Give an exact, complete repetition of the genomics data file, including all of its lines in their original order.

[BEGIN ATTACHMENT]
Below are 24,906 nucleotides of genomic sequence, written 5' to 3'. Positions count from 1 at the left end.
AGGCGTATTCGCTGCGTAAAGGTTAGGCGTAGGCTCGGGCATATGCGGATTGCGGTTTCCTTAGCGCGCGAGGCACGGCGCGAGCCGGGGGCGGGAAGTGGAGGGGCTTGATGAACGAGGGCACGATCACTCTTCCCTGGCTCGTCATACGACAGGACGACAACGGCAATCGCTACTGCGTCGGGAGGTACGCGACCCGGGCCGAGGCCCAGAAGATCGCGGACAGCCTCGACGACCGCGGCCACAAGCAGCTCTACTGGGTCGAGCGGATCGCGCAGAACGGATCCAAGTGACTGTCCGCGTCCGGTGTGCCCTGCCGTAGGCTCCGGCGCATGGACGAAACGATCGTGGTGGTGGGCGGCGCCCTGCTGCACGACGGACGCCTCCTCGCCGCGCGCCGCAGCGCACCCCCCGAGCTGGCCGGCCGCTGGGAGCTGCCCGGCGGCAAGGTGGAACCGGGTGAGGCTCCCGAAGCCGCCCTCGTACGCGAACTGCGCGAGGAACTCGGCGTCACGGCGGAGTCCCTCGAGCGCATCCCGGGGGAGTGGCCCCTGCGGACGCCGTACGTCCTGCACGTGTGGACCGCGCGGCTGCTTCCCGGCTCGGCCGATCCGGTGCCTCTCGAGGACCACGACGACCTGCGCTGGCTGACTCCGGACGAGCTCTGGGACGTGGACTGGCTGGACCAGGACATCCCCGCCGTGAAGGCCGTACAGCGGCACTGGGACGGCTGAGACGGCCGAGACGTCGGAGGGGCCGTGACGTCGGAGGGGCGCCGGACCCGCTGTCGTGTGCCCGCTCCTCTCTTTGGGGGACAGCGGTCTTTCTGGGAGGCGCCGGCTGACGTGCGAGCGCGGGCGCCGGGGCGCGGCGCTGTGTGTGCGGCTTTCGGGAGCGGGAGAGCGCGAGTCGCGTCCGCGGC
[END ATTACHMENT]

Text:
Below are 24,906 nucleotides of genomic sequence, written 5' to 3'. Positions count from 1 at the left end.
AGGCGTATTCGCTGCGTAAAGGTTAGGCGTAGGCTCGGGCATATGCGGATTGCGGTTTCCTTAGCGCGCGAGGCACGGCGCGAGCCGGGGGCGGGAAGTGGAGGGGCTTGATGAACGAGGGCACGATCACTCTTCCCTGGCTCGTCATACGACAGGACGACAACGGCAATCGCTACTGCGTCGGGAGGTACGCGACCCGGGCCGAGGCCCAGAAGATCGCGGACAGCCTCGACGACCGCGGCCACAAGCAGCTCTACTGGGTCGAGCGGATCGCGCAGAACGGATCCAAGTGACTGTCCGCGTCCGGTGTGCCCTGCCGTAGGCTCCGGCGCATGGACGAAACGATCGTGGTGGTGGGCGGCGCCCTGCTGCACGACGGACGCCTCCTCGCCGCGCGCCGCAGCGCACCCCCCGAGCTGGCCGGCCGCTGGGAGCTGCCCGGCGGCAAGGTGGAACCGGGTGAGGCTCCCGAAGCCGCCCTCGTACGCGAACTGCGCGAGGAACTCGGCGTCACGGCGGAGTCCCTCGAGCGCATCCCGGGGGAGTGGCCCCTGCGGACGCCGTACGTCCTGCACGTGTGGACCGCGCGGCTGCTTCCCGGCTCGGCCGATCCGGTGCCTCTCGAGGACCACGACGACCTGCGCTGGCTGACTCCGGACGAGCTCTGGGACGTGGACTGGCTGGACCAGGACATCCCCGCCGTGAAGGCCGTACAGCGGCACTGGGACGGCTGAGACGGCCGAGACGTCGGAGGGGCCGTGACGTCGGAGGGGCGCCGGACCCGCTGTCGTGTGCCCGCTCCTCTCTTTGGGGGACAGCGGTCTTTCTGGGAGGCGCCGGCTGACGTGCGAGCGCGGGCGCCGGGGCGCGGCGCTGTGTGTGCGGCTTTCGGGAGCGGGAGAGCGCGAGTCGCGTCCGCGGC